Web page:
13. Don Q PdD, Petipa/Minkus. Feijoo/Boada. A bit of ABT-ness. Star power fun. Lorena made about 45 rotations during the "32", and Joan delivered charismatically.
14. Brubeck Solo, Lubovitch/Brubeck. Garcia. A star turn, but not, it would seem, a very interesting vehicle.
15. 3rd Movement, Glass Pieces, Robbins/Glass. Finally a chance to see a good chunk of the company. Very attractive, intense dancers. Bravi!

#3 Helene

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Posted 25 July 2006 - 09:58 PM

I'm so happy that Smolen impressed, especially since she just joined SFB. I am going to try to arrange a trip when I can see her, Helimets, and Pipit-Suksun, three dancers I haven't yet seen. No one is allowed to steal away Helimets until I can arrange that :wub:

#4 sz

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Posted 26 July 2006 - 09:15 AM

>>1. Vertiginous Thrill, Forsythe/Schubert. Long/Waldo/Zahorian/Garcia/Nedviguine.

Best part of the evening for me. Most interesting of dancing / choreography/costumes. Definitely high energy! The ladies were not the most feminine, but were very strong technically... The ballet certainly was a strikingly good opener.

>>6. Harlequinade PdD, Balanchine/Drigo. LeBlanc/Boada.

Shocking to see that Helgi Tomasson did not address this ballet as *his* choreography, after Balanchine's (non-existent), as Tomasson noted in the program for the Swan Lake pas de trois (as being Thomasson's after Lev Ivanov). This Harlequinade was not the Balanchine choreography I remember, and I kept wondering how the NYCB trust/company might respond seeing this. Peter Martins among others, NYCB, were in attendance last night. I did not care for Tomasson's version of Harlequinade one bit; all technique, no charm.

>>13. Don Q PdD, Petipa/Minkus. Feijoo/Boada. A bit of ABT-ness. Star power fun.

I think Lorena did very well last night, but she was not at her best.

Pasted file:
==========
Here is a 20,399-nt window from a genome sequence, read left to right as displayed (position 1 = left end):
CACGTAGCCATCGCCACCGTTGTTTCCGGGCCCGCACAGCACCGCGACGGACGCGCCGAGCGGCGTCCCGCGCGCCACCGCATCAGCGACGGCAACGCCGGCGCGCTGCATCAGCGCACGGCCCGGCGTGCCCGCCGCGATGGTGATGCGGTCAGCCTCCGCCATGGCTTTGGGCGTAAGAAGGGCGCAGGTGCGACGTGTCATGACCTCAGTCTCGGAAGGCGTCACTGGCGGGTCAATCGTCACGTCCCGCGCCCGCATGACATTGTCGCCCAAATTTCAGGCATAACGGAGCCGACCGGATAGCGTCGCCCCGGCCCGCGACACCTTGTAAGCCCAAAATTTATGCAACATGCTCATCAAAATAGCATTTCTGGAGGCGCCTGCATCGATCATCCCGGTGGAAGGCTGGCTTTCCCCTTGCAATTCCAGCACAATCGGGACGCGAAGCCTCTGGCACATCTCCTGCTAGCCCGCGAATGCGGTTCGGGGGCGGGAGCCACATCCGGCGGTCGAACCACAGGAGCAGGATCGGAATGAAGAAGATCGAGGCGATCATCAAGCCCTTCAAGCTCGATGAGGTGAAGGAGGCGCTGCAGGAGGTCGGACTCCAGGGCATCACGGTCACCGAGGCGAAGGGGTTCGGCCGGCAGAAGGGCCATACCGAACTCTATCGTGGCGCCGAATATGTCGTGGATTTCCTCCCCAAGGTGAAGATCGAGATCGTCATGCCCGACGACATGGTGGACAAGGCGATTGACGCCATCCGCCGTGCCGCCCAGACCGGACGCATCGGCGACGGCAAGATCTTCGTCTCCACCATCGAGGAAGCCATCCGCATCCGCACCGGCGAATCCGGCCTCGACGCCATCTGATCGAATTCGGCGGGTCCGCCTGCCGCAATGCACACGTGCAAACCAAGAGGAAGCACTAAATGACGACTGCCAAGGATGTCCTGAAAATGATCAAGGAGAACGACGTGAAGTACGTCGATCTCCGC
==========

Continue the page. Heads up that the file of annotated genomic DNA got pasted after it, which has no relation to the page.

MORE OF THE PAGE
Overall, the men were the most intense, the most interesting dancers in the company. And although all of the dancers, male and female, were enthusiastic, I did not care for most of the choreography or the costumes presented.

#5 Dale

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Posted 26 July 2006 - 09:21 AM

>>6. Harlequinade PdD, Balanchine/Drigo. LeBlanc/Boada.

Shocking to see that Helgi Tomasson did not address this ballet as *his* choreography, after Balanchine's (non-existent), as Tomasson noted in the program for the Swan Lake pas de trois (as being Thomasson's after Lev Ivanov). This Harlequinade was not at all Balanchine's choreography, and I kept wondering how the NYCB trust/company might respond seeing this. Peter Martins among others, NYCB, were in attendance last night. I did not care for Tomasson's version of Harlequinade one bit; all technique, no charm.



I was confused too, sz. But then I looked in the program - it's not the McBride/Villella pas de deux, but the Eglevsky/Tallchief one, that Balanchine had choreographed before doing the complete ballet.

#6 sz

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Posted 26 July 2006 - 09:50 AM

>>6. Harlequinade PdD, Balanchine/Drigo. LeBlanc/Boada.

I was confused too, sz. But then I looked in the program - it's not the McBride/Villella pas de deux, but the Eglevsky/Tallchief one, that Balanchine had choreographed before doing the complete ballet.


Oh yes, I just re-read the program. But the Tallchief/Eglevsky version has so little of Balanchine's charm, wit, genius. Balanchine evolved SOOO much since 1950!!! Now I'm really confused(!!!).... Why would Tomasson choose the oldest version (the less lovely, less romantic, less crowd pleasing version) instead of the more recent one that we have all adored for years??!! I'm still shocked...

#7 Dale

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Posted 26 July 2006 - 09:54 AM